Benefits.....Opinion, Hearsay & News Review
CMS reported as of December 26,
2015, 8.5 million individuals enrolled in federal exchange plans, up 2 million
from the prior year. In most states premiums are increasing by double digits,
with 17 states reporting increases of 20% or more. In MN, HI, TN and AK, rates
rose by 30% or more. Twenty states are seeing average single digit increases.
Kentucky’s governor announced
on December 30th that the state exchange will cease operations as
soon as practicable. More than 100,000 people had signed up on the exchange.
Kaiser Family Foundation reports
that between 1999 and 2015, premiums for employer plans increased by 203%,
outpacing inflation and wages.
Swiss Re has signed an agreement
to acquire the IHC Risk Solutions employer stop loss business from Independence
Holding Company for $152 million dollars.
As reported in the Washington
Post, brand name drug prices increased by almost 15% in 2015 and specialty drugs
increased in price by 9.21 percent. Generics rose 2.93 percent.
Aon Hewitt reports that average
cost increases for global plans are expected to reach 9.1% compared to U.S.
increases that are expected to be 5.7% in 2016. Latin American and Middle East
medical cost trends are double digit.
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UnitedHealth reported losses of
$720 million on exchange plans in 2015. As a result of the losses, UHC has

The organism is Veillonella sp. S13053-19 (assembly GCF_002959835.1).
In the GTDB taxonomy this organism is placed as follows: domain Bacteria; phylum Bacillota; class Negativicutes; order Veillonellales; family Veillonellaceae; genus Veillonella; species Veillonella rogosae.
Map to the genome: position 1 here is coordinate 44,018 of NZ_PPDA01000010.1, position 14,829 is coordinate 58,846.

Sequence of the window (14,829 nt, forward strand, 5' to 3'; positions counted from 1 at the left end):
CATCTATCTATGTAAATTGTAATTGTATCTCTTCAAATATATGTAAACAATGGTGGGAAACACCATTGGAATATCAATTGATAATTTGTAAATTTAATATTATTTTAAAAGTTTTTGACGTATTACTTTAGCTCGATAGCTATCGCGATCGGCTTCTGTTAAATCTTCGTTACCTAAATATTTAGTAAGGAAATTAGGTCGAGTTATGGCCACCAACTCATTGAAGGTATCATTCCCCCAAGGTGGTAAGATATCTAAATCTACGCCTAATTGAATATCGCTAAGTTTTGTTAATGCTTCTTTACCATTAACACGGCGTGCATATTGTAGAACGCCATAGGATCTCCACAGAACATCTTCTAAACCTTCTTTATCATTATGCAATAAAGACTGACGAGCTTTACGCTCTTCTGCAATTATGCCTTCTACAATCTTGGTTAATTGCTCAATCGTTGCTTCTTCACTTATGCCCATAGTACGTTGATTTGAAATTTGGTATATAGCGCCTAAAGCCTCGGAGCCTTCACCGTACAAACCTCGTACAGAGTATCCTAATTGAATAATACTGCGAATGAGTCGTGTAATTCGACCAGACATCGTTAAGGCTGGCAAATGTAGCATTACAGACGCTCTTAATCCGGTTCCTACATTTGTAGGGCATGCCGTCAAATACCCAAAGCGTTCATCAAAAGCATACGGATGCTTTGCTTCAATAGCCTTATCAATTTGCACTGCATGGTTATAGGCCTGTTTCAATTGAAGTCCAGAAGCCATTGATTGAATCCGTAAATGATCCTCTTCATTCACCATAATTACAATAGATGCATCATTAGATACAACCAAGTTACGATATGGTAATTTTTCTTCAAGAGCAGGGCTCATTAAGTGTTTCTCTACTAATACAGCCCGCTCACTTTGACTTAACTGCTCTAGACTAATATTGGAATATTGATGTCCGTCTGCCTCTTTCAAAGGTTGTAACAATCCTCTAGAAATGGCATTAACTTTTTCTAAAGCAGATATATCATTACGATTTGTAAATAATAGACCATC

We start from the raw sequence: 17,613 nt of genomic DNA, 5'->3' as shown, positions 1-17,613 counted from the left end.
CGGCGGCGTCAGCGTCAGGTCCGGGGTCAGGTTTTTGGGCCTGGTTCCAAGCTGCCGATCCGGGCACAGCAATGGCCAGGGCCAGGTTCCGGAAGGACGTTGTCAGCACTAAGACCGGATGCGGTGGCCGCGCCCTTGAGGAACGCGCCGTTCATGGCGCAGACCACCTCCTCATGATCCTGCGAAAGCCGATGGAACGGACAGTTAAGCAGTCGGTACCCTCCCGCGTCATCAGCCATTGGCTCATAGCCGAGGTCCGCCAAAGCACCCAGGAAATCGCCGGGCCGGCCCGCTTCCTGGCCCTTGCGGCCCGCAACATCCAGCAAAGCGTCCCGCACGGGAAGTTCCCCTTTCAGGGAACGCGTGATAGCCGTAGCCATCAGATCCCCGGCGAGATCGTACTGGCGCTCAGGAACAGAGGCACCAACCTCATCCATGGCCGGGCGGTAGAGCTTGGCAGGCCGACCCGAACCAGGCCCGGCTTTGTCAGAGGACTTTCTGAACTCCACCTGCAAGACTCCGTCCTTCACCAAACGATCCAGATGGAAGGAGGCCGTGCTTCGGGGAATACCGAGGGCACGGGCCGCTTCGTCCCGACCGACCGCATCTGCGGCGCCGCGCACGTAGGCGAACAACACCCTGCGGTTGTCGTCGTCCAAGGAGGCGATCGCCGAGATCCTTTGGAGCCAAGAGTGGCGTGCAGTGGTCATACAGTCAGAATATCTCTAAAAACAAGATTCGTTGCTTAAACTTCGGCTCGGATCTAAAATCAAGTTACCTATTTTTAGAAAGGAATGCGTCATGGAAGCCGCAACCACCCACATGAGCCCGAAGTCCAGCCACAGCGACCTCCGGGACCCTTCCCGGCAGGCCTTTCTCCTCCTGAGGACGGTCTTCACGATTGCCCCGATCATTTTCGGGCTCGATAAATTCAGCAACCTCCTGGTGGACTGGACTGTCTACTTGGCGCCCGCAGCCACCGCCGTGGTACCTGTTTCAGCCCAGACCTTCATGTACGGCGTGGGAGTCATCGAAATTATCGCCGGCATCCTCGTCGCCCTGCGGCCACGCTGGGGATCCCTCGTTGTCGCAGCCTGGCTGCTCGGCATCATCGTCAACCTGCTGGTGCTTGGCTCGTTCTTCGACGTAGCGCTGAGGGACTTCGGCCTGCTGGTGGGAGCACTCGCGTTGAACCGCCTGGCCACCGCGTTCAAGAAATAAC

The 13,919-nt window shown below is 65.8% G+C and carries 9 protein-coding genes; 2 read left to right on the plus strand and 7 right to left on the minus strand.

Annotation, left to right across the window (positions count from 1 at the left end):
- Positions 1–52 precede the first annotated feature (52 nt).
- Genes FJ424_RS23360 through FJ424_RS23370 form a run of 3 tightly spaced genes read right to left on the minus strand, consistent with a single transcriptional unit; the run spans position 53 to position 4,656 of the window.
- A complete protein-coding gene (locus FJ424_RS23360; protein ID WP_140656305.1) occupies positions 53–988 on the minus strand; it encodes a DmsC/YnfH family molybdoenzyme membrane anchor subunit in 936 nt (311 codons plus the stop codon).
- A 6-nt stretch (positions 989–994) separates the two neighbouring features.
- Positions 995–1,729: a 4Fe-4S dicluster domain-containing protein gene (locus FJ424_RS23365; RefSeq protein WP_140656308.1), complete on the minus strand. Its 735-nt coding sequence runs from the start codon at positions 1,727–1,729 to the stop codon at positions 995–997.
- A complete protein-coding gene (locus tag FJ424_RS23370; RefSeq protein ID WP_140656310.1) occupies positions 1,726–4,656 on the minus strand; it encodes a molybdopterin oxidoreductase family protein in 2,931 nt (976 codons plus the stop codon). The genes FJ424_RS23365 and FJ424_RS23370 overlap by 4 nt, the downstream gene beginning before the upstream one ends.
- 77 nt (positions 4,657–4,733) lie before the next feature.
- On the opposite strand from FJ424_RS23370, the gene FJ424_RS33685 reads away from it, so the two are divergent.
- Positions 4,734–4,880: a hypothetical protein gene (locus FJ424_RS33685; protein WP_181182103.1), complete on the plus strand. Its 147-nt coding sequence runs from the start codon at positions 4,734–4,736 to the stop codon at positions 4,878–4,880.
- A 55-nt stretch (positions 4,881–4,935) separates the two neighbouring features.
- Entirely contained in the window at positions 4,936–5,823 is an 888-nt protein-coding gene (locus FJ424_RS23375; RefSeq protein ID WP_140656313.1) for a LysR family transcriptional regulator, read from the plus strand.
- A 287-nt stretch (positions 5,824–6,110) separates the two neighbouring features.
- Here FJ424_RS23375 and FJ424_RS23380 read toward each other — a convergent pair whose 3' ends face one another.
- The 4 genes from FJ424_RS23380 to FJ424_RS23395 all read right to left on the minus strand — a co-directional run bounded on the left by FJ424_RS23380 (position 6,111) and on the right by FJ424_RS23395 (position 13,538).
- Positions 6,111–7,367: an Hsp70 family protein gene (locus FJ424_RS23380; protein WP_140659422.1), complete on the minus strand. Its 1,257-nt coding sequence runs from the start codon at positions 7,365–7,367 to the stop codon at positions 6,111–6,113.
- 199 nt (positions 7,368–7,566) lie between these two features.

announced it may reconsider exchange participation next year. UHC has 700,000
exchange members. Humana is also expecting losses on the exchange plans in 2016.
In the meantime, the struggling Land of Lincoln co-op is dropping University of
Chicago Medicine from its network on March 1, 2016. Anthem has announced
premiums will probably go up again for exchange plans after increasing their
premiums for silver plans by an average of 11% this year.
The U.S. government suspended
new enrollment in Cigna Medicare Advantage and drug programs for improper
handling of prior authorization and exception requests. Cigna announced it was
trying to resolve the problems as soon as possible.
Health spending in the U.S.
topped $3 trillion in 2014, equaling 17.5% of GDP. That amounts to $9,500 for
every man, woman and child in the country.
The CBO is projecting a taxpayer
cost of $56 billion in 2016 for tax credits which subsidize insurers
participating in the exchanges.